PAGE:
Each week, TopResume’s career advice expert, Amanda Augustine, answers user questions like the one below from Quora and the Ask Amanda form. A certified professional career coach (CPCC) and resume writer (CPRW), Amanda has been helping professionals improve their careers for over 10 years. Have a question for Amanda? Submit it here.
Q: How do I bounce back after a layoff?
“I just got laid off from my job. Now what do I do?” — Kaia C.
Whether you knew the pink slip was coming or you were caught completely off guard, getting laid off from a job is never an easy situation in which to find yourself. As with any loss, a layoff is bound to stir up many emotions and throw your world for a loop. However, now is not the time to curl up and hide. Below are seven steps you can take to bounce back from a layoff and land your next job.
Take a moment to mourn
Before you bounce back from getting laid off, take a deep breath and allow yourself to grieve. It’s perfectly natural — and healthy — to mourn the loss of your job. And frankly, it’s important that you deal with these emotions head-on at the beginning of your job search so they don’t hold you back later on in the process.
Accept your feelings for what they are and look for activities to help you deal with them, such as surrounding yourself with supportive friends and family and seeking physical activities where you can let out some steam in a healthy way.
Remember, your job loss is a minor setback in the grand scheme of your career. Many successful professionals have experienced setbacks in their careers and were able to turn things around. You’re no different.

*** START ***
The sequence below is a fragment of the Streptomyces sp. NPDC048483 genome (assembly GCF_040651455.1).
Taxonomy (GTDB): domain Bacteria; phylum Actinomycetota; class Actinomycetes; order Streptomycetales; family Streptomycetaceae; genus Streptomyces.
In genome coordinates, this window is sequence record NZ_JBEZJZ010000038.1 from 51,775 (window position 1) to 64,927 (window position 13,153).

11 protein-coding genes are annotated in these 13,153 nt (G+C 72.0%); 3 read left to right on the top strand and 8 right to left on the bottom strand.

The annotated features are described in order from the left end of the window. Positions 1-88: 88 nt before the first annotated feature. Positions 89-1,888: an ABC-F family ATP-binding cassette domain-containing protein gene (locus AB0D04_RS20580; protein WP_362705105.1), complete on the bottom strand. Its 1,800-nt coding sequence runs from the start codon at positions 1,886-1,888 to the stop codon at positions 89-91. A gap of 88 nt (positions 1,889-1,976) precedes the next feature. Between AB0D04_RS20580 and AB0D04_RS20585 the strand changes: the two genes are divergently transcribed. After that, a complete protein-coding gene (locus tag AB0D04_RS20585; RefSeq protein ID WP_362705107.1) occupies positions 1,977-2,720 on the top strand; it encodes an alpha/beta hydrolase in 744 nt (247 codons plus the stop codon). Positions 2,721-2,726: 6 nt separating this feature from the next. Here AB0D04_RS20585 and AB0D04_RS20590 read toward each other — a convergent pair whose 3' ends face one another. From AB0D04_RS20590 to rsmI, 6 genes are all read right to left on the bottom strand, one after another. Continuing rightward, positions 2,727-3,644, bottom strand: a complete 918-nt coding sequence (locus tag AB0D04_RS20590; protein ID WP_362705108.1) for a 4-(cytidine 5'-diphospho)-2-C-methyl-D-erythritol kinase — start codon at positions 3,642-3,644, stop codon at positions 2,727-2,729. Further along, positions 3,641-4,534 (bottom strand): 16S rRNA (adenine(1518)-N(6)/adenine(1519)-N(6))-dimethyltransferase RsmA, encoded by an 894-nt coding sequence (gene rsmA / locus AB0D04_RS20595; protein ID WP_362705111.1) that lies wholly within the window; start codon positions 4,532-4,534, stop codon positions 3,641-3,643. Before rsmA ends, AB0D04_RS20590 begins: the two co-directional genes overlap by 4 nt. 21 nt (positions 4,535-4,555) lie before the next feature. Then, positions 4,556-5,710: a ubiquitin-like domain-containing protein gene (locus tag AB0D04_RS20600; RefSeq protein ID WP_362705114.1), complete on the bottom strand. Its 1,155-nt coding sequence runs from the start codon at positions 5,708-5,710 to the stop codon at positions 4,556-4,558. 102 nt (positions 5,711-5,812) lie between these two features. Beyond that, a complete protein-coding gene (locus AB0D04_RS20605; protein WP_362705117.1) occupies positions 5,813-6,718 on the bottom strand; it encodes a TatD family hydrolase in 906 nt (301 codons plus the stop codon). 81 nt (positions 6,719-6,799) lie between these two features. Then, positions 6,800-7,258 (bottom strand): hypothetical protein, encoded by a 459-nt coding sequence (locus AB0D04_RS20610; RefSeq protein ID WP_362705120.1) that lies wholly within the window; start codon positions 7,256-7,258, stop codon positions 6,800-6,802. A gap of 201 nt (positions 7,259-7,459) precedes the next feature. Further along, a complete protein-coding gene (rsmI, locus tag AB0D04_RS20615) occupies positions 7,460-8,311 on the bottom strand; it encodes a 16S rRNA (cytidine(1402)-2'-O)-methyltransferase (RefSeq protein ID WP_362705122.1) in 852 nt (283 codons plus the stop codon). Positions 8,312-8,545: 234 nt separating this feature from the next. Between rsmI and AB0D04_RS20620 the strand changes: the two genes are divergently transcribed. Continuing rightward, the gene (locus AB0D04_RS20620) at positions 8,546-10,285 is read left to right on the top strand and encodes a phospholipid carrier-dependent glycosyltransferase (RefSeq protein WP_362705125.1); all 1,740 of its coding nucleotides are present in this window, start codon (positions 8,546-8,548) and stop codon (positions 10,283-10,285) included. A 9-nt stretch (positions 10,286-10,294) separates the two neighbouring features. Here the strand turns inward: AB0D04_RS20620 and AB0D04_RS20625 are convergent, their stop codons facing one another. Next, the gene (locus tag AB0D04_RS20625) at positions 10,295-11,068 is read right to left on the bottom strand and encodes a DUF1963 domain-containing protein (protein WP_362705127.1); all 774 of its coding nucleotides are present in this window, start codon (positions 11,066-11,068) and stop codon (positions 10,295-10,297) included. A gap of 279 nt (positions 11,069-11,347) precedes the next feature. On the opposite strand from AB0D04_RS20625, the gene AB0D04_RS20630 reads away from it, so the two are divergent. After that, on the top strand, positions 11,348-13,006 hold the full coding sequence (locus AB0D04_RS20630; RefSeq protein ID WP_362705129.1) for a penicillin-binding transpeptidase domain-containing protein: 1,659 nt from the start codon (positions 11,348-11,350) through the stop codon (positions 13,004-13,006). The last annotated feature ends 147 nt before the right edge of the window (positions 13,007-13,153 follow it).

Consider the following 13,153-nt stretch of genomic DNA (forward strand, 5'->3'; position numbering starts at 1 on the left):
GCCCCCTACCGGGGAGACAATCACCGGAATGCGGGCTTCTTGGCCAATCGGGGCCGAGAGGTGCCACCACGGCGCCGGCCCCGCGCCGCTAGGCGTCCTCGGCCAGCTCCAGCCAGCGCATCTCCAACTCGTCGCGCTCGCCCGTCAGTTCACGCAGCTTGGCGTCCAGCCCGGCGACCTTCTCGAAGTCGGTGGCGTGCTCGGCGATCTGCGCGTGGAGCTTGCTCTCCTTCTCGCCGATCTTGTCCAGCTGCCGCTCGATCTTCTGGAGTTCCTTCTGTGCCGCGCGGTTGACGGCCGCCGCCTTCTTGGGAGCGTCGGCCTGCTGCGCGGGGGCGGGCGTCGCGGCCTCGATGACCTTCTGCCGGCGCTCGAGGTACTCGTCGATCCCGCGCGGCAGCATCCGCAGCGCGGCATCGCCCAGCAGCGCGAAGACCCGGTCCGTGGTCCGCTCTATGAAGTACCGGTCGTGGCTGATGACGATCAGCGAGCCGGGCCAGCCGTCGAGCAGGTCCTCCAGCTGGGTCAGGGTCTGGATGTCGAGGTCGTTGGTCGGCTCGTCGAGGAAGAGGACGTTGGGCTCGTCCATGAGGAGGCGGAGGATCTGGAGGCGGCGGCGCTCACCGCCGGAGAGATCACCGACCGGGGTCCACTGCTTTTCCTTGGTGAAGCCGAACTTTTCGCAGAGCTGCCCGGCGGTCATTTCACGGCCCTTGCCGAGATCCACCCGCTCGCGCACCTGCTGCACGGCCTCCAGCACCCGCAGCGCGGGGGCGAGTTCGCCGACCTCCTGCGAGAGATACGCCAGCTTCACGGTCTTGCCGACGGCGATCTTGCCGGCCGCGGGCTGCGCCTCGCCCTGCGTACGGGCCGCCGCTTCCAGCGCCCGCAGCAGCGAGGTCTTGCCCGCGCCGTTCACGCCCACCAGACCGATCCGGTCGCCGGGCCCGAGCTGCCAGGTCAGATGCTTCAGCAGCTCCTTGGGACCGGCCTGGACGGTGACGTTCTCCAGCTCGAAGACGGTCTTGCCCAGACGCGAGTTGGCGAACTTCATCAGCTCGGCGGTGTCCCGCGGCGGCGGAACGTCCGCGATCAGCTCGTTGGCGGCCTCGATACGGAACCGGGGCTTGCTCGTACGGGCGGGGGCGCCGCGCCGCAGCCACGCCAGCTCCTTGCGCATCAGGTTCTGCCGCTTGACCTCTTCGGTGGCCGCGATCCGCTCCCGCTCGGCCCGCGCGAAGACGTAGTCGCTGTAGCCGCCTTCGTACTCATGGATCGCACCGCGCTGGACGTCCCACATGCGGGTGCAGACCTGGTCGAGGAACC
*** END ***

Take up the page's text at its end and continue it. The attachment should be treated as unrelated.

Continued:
Reflect on what you’ve learned
I know it seems impossible at the moment but think of your recent layoff as an opportunity, rather than a loss. Take a step back and consider what this experience has taught you about yourself and your goals. Now that you have the chance to write a new chapter in your career, what do you want to do?
Write down what you liked about your recent job and what you wished you could have changed about the position. Use this information to clearly define your job goals for your next search.
If you’re struggling to clarify your job goals, try a few of these job-goal exercises.
Brainstorm your bragging points
Once your job goals are well-defined, you’ll need to update all your personal marketing materials for your job search. This includes, but is not limited to, your resume, cover letter, LinkedIn profile, and any other social media channel you decide to leverage for your job search.
Pull out your brag book — or start building one ASAP — to help you identify the career highlights and most relevant accomplishments from your work to showcase throughout your marketing materials.
Request a free resume critique
It can be very difficult to remain objective while writing your resume when you’re dealing with the sting of a recent layoff. If you’re having trouble articulating your value to an employer, deciding what information to include in your resume, or you’re unsure how to optimize your resume with the right keywords, submit your resume for a free review by TopResume. Your TopResume free review will let you know what your resume is doing well and where it is missing the mark from both a content and design perspective. It will also show you how an applicant tracking system will read your resume, what top skills and keywords your resume currently ranks for, and what information may get lost in the system altogether.